The Current River
The Current River is part of the Ozark National Scenic Riverway and is a cold, spring-fed river. This is the first NPS site to protect a river system. This region is home to caves, trails, bluffs, the largest spring in the US, and so much beauty of the Ozarks. A float trip can also be a party scene. How well did it accommodate our party of five families with kids?
We booked a site at Ozark Riverfront Campground in Van Buren, MO. This is a central location and is across the Current River from The Landing, a starting point for floating as well as a hotel and a restaurant. Our site was snug, very snug. I had to stand under our neighbor's pop-up awning to set up our water and electric. This campground was fine as a place to sleep-off a long day on the river, but the unfiltered parties continued late into Friday night, making this less than ideal. To be fair, this is kind of what we expected on this stretch of the river as it is a favorite party spot. Besides the somewhat rowdy crowd, the staff was great and very accommodating to our needs, and the bathhouse was clean.
We did enjoy nearby amenities and attractions. The Blue Heron Restaurant across the river at The Landing was great. We also enjoyed a drink on the deck overlooking the river while we waited to eat. Just ten minutes down the road from the campground is Big Spring. The state of Missouri donated Big Spring to the NPS in 1969 for the nation to enjoy one of the biggest springs in the US, with daily flow of 286,000,000 gallons.
We had planned to float the Current River on Saturday, however, we learned Friday night that the river was flooded and would be closed to any floating. As we discussed our plan at Big Spring to spend the day hiking and exploring the region, a park ranger suggested that the Jack’s Fork River was open if we wanted to call for reservations. We should have vetted out the conditions of the river ourselves, as this well-intended recommendation would lead to a stressful ensuing five hour tour.
We were able to secure eight canoes and a handful of tubes that the concessioner suggested could be tied behind the canoes with a clothesline, another well-intended recommendation that wasn’t so great. As we traveled to the river, we learned that the concessioner had zero youth life jackets, but luckily, we packed a few and were able to get all of the kids secured in a jacket. This would prove to be extremely important.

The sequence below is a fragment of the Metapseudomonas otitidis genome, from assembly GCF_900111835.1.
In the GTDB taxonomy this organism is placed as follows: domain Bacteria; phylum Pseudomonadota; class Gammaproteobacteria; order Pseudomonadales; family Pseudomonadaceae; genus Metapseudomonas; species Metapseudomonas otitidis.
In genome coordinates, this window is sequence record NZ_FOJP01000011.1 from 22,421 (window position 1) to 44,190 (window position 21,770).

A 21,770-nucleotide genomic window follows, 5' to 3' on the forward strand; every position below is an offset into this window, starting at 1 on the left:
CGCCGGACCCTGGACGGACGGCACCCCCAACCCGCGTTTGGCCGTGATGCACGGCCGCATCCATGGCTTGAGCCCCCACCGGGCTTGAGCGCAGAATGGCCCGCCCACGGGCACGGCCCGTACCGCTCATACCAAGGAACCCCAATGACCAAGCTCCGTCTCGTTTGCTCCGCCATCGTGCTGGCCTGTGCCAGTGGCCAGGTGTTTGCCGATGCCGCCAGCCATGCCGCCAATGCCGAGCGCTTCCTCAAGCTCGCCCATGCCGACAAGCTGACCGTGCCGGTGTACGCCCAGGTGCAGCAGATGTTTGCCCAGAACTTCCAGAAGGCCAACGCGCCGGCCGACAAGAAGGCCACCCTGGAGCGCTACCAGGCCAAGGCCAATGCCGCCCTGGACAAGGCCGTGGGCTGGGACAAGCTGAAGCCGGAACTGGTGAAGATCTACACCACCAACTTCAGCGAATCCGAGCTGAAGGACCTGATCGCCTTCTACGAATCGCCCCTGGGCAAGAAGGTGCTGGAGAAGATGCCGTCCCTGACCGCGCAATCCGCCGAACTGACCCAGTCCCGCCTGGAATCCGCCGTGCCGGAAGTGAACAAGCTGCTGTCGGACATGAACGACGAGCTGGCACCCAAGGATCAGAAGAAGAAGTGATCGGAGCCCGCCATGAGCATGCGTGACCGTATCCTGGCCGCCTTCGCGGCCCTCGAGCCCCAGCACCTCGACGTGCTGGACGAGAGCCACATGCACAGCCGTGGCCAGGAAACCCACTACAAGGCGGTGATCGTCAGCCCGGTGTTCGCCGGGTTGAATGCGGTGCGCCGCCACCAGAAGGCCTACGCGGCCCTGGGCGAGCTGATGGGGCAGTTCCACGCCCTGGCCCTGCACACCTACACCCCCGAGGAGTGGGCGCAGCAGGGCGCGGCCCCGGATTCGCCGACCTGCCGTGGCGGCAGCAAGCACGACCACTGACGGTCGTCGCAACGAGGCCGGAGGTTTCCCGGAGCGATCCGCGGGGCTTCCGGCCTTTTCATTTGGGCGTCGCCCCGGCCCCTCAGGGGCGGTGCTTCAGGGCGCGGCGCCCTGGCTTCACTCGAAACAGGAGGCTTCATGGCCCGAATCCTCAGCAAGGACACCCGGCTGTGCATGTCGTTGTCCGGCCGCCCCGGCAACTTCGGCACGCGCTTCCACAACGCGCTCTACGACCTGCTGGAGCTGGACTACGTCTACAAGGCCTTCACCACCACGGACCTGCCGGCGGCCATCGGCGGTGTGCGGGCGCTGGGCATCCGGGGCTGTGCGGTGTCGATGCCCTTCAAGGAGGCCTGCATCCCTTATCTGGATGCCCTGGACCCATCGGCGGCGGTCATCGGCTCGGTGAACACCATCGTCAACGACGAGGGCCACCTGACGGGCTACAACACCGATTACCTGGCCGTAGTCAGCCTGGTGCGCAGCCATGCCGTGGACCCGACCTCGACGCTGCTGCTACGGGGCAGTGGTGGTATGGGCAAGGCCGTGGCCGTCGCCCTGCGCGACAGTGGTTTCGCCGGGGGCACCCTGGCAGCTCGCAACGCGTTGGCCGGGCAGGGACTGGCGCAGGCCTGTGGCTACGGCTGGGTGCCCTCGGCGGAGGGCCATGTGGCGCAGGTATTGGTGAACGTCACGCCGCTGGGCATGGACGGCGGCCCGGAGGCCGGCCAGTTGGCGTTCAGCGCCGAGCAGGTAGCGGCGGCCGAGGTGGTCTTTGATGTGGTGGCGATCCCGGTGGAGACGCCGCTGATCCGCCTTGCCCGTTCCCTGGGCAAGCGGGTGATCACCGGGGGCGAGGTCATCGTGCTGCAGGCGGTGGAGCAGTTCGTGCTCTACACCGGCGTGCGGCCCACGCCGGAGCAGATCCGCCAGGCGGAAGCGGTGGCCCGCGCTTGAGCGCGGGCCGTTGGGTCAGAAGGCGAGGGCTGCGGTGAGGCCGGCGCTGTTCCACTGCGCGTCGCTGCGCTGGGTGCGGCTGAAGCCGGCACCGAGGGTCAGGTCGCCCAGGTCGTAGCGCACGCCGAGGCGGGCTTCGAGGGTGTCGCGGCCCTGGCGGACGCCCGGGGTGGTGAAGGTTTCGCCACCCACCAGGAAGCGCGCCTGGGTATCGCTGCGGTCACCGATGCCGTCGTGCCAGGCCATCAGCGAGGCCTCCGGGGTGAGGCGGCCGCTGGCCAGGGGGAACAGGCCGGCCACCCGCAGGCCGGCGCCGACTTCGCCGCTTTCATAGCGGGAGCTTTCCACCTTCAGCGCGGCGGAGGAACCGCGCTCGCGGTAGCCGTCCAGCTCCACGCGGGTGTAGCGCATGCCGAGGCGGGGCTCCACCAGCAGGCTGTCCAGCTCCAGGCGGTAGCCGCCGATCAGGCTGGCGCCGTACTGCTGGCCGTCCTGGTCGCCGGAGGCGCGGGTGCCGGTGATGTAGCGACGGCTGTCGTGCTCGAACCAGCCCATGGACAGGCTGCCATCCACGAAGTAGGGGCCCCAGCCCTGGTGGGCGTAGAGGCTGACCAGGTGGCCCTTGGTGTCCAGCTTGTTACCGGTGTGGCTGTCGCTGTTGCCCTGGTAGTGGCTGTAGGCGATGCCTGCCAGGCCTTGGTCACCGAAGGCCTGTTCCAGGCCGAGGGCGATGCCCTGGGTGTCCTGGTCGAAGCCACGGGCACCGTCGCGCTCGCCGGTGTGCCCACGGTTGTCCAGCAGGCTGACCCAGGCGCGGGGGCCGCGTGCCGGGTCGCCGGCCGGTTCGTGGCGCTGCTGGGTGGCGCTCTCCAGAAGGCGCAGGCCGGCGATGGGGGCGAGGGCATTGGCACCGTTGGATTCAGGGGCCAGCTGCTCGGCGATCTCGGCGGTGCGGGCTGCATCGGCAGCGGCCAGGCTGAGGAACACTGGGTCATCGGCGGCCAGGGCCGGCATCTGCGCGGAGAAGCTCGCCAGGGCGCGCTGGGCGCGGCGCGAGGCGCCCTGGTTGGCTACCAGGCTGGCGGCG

About one mile into the eight mile canoe ride, we lost three members of our party. Their canoe-tube contraption went different ways around a log in a rapid, tipping the boat and convincing the three to walk to a nearby campground to look for a ride to the end. Later, a second boat tipped and sank against a tree, held in place by the current. We had to leave the canoe behind and add those three people to the remaining boats.
By the end of the day, four of our canoes had tipped. Our party of 22 paddlers with eight canoes and a handful of tubes had become 19 paddlers with seven canoes and a handful of tubes inside our canoes. As we walked off the river five hours later, we looked defeated. Missing shoes, bloodied knees, missing spouses, lost hats and water bottles. We were not the only ones. We watched dozens of canoes and kayaks tip throughout the day.
Our kids did great. Lillian and her friend, respectively aged 13 and 15 years old, navigated the rapids like champs all day. They never tipped, helped a guy pull his kayak out of a tree, and offer moral support to our party. Mitchell navigated with Shane all day and kept us going strong as well. We are chalking this up to a tough day on the river and plan to try again later this summer, ideally not after a week of exceptional rain fall.
Not having enjoyed the water, we headed back to Big Spring Sunday morning. They have a rock bar at the campground and we wanted to swim. On Sunday, the water was perfect and we swam, floated, skipped rocks, and got to take in the beauty of the Ozark National Scenic Riverway.
There are a number of attractions we didn’t visit this time, but we previously had on our visits to Echo Bluff State Park, Big Spring Campground, and Big Creek RV Park. There are still more sites we want to see and see again, so this region is still on the return list.
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Shane and Jessica
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